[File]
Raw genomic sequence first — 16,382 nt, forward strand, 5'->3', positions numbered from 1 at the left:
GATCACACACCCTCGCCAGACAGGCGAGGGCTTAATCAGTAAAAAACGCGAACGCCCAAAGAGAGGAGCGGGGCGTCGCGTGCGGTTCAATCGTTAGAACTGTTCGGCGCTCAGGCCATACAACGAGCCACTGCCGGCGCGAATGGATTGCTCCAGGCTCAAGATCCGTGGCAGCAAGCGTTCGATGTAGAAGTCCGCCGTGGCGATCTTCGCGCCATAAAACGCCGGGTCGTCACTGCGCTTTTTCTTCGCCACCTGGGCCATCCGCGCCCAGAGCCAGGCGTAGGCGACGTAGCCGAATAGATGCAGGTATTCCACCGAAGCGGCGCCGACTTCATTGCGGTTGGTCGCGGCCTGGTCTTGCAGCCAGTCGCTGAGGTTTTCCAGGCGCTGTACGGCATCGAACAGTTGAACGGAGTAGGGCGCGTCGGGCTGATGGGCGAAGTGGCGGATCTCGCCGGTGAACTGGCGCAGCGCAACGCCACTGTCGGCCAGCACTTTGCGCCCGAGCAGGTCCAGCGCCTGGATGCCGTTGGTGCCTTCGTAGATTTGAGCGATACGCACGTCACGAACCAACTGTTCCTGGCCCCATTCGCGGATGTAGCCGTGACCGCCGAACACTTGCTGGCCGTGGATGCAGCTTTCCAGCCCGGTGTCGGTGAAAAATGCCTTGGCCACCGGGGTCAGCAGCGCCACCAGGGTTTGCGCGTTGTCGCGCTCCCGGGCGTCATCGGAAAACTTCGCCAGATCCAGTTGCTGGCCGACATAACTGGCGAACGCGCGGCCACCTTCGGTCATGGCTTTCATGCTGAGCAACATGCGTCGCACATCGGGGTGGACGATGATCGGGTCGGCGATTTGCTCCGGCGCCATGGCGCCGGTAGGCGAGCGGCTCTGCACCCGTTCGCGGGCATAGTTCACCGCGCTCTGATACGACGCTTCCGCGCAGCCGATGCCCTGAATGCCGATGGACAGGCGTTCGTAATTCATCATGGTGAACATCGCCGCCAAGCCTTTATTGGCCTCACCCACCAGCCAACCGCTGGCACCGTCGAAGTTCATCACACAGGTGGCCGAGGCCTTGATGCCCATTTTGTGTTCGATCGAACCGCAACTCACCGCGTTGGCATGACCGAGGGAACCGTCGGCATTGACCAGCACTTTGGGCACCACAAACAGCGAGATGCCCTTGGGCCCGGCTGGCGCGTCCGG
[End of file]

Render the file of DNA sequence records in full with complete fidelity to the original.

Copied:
Raw genomic sequence first — 16,382 nt, forward strand, 5'->3', positions numbered from 1 at the left:
GATCACACACCCTCGCCAGACAGGCGAGGGCTTAATCAGTAAAAAACGCGAACGCCCAAAGAGAGGAGCGGGGCGTCGCGTGCGGTTCAATCGTTAGAACTGTTCGGCGCTCAGGCCATACAACGAGCCACTGCCGGCGCGAATGGATTGCTCCAGGCTCAAGATCCGTGGCAGCAAGCGTTCGATGTAGAAGTCCGCCGTGGCGATCTTCGCGCCATAAAACGCCGGGTCGTCACTGCGCTTTTTCTTCGCCACCTGGGCCATCCGCGCCCAGAGCCAGGCGTAGGCGACGTAGCCGAATAGATGCAGGTATTCCACCGAAGCGGCGCCGACTTCATTGCGGTTGGTCGCGGCCTGGTCTTGCAGCCAGTCGCTGAGGTTTTCCAGGCGCTGTACGGCATCGAACAGTTGAACGGAGTAGGGCGCGTCGGGCTGATGGGCGAAGTGGCGGATCTCGCCGGTGAACTGGCGCAGCGCAACGCCACTGTCGGCCAGCACTTTGCGCCCGAGCAGGTCCAGCGCCTGGATGCCGTTGGTGCCTTCGTAGATTTGAGCGATACGCACGTCACGAACCAACTGTTCCTGGCCCCATTCGCGGATGTAGCCGTGACCGCCGAACACTTGCTGGCCGTGGATGCAGCTTTCCAGCCCGGTGTCGGTGAAAAATGCCTTGGCCACCGGGGTCAGCAGCGCCACCAGGGTTTGCGCGTTGTCGCGCTCCCGGGCGTCATCGGAAAACTTCGCCAGATCCAGTTGCTGGCCGACATAACTGGCGAACGCGCGGCCACCTTCGGTCATGGCTTTCATGCTGAGCAACATGCGTCGCACATCGGGGTGGACGATGATCGGGTCGGCGATTTGCTCCGGCGCCATGGCGCCGGTAGGCGAGCGGCTCTGCACCCGTTCGCGGGCATAGTTCACCGCGCTCTGATACGACGCTTCCGCGCAGCCGATGCCCTGAATGCCGATGGACAGGCGTTCGTAATTCATCATGGTGAACATCGCCGCCAAGCCTTTATTGGCCTCACCCACCAGCCAACCGCTGGCACCGTCGAAGTTCATCACACAGGTGGCCGAGGCCTTGATGCCCATTTTGTGTTCGATCGAACCGCAACTCACCGCGTTGGCATGACCGAGGGAACCGTCGGCATTGACCAGCACTTTGGGCACCACAAACAGCGAGATGCCCTTGGGCCCGGCTGGCGCGTCCGG